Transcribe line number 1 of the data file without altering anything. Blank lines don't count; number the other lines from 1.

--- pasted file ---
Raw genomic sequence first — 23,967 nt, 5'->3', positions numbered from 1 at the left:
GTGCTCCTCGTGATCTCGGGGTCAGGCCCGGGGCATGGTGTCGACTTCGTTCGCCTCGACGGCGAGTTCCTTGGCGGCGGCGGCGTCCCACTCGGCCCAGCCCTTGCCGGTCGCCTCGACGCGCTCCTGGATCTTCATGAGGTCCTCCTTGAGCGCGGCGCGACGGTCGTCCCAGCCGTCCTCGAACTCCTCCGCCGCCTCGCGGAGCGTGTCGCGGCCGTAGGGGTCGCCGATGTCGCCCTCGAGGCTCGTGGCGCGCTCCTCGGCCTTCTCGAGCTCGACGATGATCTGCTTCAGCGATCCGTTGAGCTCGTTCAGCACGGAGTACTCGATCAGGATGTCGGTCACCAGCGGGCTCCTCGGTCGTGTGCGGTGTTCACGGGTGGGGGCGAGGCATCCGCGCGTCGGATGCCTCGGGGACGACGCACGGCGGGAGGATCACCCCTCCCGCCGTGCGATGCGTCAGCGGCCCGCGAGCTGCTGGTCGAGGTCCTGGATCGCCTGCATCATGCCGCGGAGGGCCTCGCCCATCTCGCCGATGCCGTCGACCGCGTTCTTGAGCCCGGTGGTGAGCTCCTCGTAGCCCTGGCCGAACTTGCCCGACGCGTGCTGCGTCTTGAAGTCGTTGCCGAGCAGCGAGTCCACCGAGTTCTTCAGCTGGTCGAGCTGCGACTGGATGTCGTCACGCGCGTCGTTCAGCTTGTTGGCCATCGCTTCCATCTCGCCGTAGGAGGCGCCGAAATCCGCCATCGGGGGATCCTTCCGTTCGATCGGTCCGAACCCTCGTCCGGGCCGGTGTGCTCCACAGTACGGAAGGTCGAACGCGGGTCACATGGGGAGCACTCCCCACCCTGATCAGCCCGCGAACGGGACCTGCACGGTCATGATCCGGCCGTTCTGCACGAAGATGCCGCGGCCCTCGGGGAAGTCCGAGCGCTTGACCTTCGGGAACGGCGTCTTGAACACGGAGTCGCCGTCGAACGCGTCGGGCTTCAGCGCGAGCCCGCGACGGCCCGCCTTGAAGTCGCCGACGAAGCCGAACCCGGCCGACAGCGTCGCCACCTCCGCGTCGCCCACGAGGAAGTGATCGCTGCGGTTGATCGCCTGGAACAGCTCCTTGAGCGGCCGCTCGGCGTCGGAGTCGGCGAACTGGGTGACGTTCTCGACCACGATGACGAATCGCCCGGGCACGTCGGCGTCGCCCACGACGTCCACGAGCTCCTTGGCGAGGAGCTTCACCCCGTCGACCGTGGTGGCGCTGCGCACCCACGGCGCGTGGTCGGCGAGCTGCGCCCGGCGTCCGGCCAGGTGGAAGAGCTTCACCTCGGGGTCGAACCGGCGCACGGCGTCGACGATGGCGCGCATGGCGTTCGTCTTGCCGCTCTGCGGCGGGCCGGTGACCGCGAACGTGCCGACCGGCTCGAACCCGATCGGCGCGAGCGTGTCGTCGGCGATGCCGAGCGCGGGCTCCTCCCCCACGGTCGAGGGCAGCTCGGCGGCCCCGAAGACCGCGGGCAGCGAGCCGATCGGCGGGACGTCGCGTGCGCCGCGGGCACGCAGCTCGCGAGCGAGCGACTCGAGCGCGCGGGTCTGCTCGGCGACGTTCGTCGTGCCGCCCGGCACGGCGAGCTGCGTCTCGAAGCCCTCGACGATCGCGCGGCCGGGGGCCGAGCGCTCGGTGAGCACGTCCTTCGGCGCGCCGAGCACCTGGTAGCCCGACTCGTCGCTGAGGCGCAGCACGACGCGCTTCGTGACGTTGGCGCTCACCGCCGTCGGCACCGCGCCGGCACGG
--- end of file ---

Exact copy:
Raw genomic sequence first — 23,967 nt, 5'->3', positions numbered from 1 at the left: